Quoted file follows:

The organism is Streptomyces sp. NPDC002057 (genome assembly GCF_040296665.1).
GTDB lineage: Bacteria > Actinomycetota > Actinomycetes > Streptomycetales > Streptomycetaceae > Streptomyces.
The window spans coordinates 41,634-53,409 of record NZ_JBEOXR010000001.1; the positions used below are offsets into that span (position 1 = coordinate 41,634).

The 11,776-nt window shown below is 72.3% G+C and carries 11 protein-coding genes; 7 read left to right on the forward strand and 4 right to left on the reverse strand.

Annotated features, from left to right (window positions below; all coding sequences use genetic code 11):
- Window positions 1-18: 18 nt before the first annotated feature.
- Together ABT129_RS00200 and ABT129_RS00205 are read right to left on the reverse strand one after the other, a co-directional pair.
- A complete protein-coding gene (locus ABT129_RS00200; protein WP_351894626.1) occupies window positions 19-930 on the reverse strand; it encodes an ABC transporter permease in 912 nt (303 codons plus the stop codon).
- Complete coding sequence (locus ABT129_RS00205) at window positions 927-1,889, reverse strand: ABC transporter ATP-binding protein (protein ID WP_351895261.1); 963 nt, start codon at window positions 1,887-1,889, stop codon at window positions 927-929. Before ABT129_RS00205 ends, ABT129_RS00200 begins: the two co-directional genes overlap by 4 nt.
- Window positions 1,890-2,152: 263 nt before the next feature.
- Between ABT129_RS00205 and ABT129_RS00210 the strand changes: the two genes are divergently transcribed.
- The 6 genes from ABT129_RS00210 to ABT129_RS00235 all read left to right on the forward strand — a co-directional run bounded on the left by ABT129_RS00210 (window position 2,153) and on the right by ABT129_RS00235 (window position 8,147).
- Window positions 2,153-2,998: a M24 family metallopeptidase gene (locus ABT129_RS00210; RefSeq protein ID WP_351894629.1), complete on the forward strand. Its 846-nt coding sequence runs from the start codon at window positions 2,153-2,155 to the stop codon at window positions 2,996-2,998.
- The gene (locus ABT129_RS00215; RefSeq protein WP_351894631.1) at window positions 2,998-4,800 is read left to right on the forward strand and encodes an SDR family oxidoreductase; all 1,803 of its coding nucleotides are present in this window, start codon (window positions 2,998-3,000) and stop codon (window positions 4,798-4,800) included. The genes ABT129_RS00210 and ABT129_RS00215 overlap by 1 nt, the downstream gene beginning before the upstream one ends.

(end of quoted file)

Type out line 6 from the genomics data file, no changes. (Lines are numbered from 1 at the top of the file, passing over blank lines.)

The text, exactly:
- Window positions 1-18: 18 nt before the first annotated feature.